The history of the various tools which define modern cultures show that technological evolution proceeds through small incremental steps (e.g., Basalla 1988). Evolutionary archaeology (Teltser 1995) provides interesting theoretical insights on the process by which tools and methods are selected by the environment. Scripts are kinds of tools whose appearance can only be conceived in an evolutionary framework. Like stone implements, they presuppose a symbolic capacity whose emergence with language can be traced back much earlier than has long been assumed. The plausibility of “concept-mediated marking” in the Lower Palaeolithic has been persuasively evoked (e.g., Bednarik 1995). Notational behavior has been demonstrated through analyses of the techniques used in the Upper Palaeolithic (e.g., D’Errico and Cacho 1994).

Early scripts from Mesopotamia, Egypt and China show that figurative and nonfigurative signs are consistently associated on bounded surfaces made of clay or other relatively durable material. Similarly, palaeolithic engravings and paintings very consistently associate these two kinds of graphisms on the bounded spaces of mobiliary objects and parietal surfaces with apparently proportional variations of scale. There is no plausible grounds for treating differently such associations as if they were separated by some unbridgeable time gap. Like in biological evolution, there cannot be any gap in technological evolution. Of course, in both cases, there can be parallel lineages some of  which may happen to peter out while some others seem to surge unexpectedly. In general, the apparent sudden emergence of a phenotypical feature, both in biology and technology, can be accounted for by taphonomic logic or simply the haphazard way in which palaeontological and archaeological discoveries are made. Preconceptions also play an important role in the narrative construction of the archaeological record as a series of radical innovations (e.g., Gardin 1980). 

In modern times, under the spell of the democratization of culture, language and writing are so much experienced as the two faces of a single phenomenon that illiteracy tends to be considered as an anomaly. At the same time, it has become somewhat difficult to think of a language independently of its script. However, the actual ratio between the two conveys a strikingly different picture. There are approximately 7,000 known languages whereas, to the best of our knowledge, fewer than 100 major scripts have appeared in the course of human history (Lawler 2004). Languages and scripts seem to be on different time tracks that merge and diverge under a variety of cultural and socio-historical pressures. A case in point is provided by the system that is presently deemed the most ancient script: the Mesopotamian cuneiforms. This system apparently appeared between 5,000 and 6,000 years ago to graphically encode the Sumerian language but was also used for the Akkadian languages that succeeded Sumerian, although it continued to express the latter in the context of temple astrology until it was displaced by ancient Greek scripts. In theory, any writing system can encode any language with the possible reassignment of values or the addition of supplementary symbols in order to meet the particular requirements of the language to be scripted. Moreover, there are cases when a script seems to have been formally imitated for decorative or ritual purposes after its link with a language was lost through cultural extinction or social upheaval, as it happened for instance with the Mayan writing system (Lawler 2004: 32).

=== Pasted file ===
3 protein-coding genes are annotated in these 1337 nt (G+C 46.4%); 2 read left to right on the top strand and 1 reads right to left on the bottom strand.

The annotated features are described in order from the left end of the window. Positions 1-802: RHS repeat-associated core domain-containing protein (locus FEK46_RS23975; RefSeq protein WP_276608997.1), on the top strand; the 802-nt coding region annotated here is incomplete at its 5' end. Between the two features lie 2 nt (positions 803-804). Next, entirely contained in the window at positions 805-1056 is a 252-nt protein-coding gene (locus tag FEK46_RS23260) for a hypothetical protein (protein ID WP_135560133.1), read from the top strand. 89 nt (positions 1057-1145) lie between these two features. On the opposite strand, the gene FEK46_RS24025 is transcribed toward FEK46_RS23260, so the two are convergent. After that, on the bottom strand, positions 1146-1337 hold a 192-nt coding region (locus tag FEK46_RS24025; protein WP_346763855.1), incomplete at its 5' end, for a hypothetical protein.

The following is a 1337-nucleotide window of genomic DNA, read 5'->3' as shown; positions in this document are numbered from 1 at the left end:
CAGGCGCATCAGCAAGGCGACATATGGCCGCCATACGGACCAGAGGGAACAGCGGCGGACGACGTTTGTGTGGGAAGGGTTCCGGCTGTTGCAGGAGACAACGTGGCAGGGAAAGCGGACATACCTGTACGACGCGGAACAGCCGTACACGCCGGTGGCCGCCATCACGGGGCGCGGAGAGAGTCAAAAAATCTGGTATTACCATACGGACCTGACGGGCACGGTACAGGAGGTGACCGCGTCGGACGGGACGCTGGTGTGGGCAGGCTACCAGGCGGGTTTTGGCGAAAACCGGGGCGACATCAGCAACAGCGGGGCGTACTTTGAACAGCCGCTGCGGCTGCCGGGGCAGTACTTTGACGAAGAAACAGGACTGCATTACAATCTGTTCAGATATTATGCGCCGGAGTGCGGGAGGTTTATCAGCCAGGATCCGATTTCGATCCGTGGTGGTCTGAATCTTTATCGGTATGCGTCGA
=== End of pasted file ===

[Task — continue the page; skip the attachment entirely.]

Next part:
If the various repertories of palaeolithic “abstract” or “geometric” signs which have been made (e.g., Forbes and Crowder 1977, Leroi-Gourhan 1992: 125-161) are compared with those established by researchers investigating the earliest forms of writing (e.g., Fairservis 1992: 149-188, Schmandt-Besserat 1992: 143-150,  Hunter 1993 [1934]: 131-190), a considerable overlap is observed. The resilience of these topological and geometrical types that are identifiable through a system of contrasting features such as being closed or open, whole or segmented, straight or bent, circular or angular and the like, does not suggest the permanence of any particular language or language family across time but definitely indicates both systematicity (since it is possible to establish finite lists of such types) and morphological continuity sustained by some kind of variable functionality (as it can be assumed that their copying was sustained by a symbolic drive of whatever sort it may be). The cognitive resources which account for the development of safe and economical ways of encoding important information were most likely available to early anatomically modern humans, including methods for encoding speech as the repository of collective or individual memory.